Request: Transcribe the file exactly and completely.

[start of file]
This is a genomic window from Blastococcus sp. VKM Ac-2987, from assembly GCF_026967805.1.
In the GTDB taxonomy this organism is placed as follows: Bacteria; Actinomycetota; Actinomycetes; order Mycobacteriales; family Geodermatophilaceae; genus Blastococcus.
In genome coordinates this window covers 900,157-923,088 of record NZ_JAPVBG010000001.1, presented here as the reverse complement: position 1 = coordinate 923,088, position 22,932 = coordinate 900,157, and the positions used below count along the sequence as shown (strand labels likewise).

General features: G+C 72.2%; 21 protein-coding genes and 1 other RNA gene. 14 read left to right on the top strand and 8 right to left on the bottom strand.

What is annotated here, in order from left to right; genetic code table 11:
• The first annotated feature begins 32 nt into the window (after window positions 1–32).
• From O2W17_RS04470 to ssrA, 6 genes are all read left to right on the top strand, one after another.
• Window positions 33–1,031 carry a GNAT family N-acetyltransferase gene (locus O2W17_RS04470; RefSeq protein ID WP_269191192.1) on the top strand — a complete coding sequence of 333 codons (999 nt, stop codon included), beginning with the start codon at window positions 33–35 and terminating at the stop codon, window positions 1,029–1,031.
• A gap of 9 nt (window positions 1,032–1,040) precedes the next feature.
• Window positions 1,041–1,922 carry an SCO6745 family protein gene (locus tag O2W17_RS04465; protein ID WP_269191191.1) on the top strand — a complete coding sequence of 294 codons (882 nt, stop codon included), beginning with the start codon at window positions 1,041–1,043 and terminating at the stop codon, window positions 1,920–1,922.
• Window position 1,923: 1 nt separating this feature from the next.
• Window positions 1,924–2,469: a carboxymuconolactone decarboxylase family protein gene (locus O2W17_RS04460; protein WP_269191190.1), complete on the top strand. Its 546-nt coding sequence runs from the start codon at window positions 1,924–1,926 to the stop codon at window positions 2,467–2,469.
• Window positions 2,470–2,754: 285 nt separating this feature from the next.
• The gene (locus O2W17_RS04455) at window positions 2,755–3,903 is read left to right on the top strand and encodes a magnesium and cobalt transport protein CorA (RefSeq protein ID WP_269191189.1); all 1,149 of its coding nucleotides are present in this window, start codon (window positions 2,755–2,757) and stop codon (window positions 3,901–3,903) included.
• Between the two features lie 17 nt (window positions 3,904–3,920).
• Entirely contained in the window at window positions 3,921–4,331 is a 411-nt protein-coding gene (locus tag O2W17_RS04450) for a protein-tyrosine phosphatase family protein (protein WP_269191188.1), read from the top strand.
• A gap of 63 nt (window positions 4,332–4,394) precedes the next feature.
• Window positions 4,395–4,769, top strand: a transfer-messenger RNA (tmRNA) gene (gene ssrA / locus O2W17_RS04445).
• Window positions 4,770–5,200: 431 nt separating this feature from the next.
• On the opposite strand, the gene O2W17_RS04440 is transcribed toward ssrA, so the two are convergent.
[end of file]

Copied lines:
This is a genomic window from Blastococcus sp. VKM Ac-2987, from assembly GCF_026967805.1.
In the GTDB taxonomy this organism is placed as follows: Bacteria; Actinomycetota; Actinomycetes; order Mycobacteriales; family Geodermatophilaceae; genus Blastococcus.
In genome coordinates this window covers 900,157-923,088 of record NZ_JAPVBG010000001.1, presented here as the reverse complement: position 1 = coordinate 923,088, position 22,932 = coordinate 900,157, and the positions used below count along the sequence as shown (strand labels likewise).

General features: G+C 72.2%; 21 protein-coding genes and 1 other RNA gene. 14 read left to right on the top strand and 8 right to left on the bottom strand.

What is annotated here, in order from left to right; genetic code table 11:
• The first annotated feature begins 32 nt into the window (after window positions 1–32).
• From O2W17_RS04470 to ssrA, 6 genes are all read left to right on the top strand, one after another.
• Window positions 33–1,031 carry a GNAT family N-acetyltransferase gene (locus O2W17_RS04470; RefSeq protein ID WP_269191192.1) on the top strand — a complete coding sequence of 333 codons (999 nt, stop codon included), beginning with the start codon at window positions 33–35 and terminating at the stop codon, window positions 1,029–1,031.
• A gap of 9 nt (window positions 1,032–1,040) precedes the next feature.
• Window positions 1,041–1,922 carry an SCO6745 family protein gene (locus tag O2W17_RS04465; protein ID WP_269191191.1) on the top strand — a complete coding sequence of 294 codons (882 nt, stop codon included), beginning with the start codon at window positions 1,041–1,043 and terminating at the stop codon, window positions 1,920–1,922.
• Window position 1,923: 1 nt separating this feature from the next.
• Window positions 1,924–2,469: a carboxymuconolactone decarboxylase family protein gene (locus O2W17_RS04460; protein WP_269191190.1), complete on the top strand. Its 546-nt coding sequence runs from the start codon at window positions 1,924–1,926 to the stop codon at window positions 2,467–2,469.
• Window positions 2,470–2,754: 285 nt separating this feature from the next.
• The gene (locus O2W17_RS04455) at window positions 2,755–3,903 is read left to right on the top strand and encodes a magnesium and cobalt transport protein CorA (RefSeq protein ID WP_269191189.1); all 1,149 of its coding nucleotides are present in this window, start codon (window positions 2,755–2,757) and stop codon (window positions 3,901–3,903) included.
• Between the two features lie 17 nt (window positions 3,904–3,920).
• Entirely contained in the window at window positions 3,921–4,331 is a 411-nt protein-coding gene (locus tag O2W17_RS04450) for a protein-tyrosine phosphatase family protein (protein WP_269191188.1), read from the top strand.
• A gap of 63 nt (window positions 4,332–4,394) precedes the next feature.
• Window positions 4,395–4,769, top strand: a transfer-messenger RNA (tmRNA) gene (gene ssrA / locus O2W17_RS04445).
• Window positions 4,770–5,200: 431 nt separating this feature from the next.
• On the opposite strand, the gene O2W17_RS04440 is transcribed toward ssrA, so the two are convergent.